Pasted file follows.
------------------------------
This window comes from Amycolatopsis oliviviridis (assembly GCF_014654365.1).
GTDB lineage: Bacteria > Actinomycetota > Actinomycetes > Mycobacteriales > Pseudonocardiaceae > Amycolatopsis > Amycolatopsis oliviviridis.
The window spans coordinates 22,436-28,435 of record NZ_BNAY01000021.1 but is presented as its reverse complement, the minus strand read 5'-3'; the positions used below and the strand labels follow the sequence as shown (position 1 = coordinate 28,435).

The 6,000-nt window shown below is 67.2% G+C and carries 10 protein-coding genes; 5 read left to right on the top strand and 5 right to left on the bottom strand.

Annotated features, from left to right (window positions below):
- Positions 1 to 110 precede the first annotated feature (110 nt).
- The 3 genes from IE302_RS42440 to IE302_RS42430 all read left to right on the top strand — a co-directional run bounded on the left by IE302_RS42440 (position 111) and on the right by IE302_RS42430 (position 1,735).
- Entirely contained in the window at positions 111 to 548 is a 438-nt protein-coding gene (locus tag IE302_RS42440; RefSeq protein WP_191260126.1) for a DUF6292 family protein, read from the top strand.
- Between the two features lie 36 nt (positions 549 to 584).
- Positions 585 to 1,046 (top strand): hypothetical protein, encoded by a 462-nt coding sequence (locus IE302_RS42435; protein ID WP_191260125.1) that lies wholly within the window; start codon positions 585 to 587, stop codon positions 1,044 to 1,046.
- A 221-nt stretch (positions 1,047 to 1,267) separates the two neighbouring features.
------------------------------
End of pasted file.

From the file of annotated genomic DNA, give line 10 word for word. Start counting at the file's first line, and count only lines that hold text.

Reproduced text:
- Positions 585 to 1,046 (top strand): hypothetical protein, encoded by a 462-nt coding sequence (locus IE302_RS42435; protein ID WP_191260125.1) that lies wholly within the window; start codon positions 585 to 587, stop codon positions 1,044 to 1,046.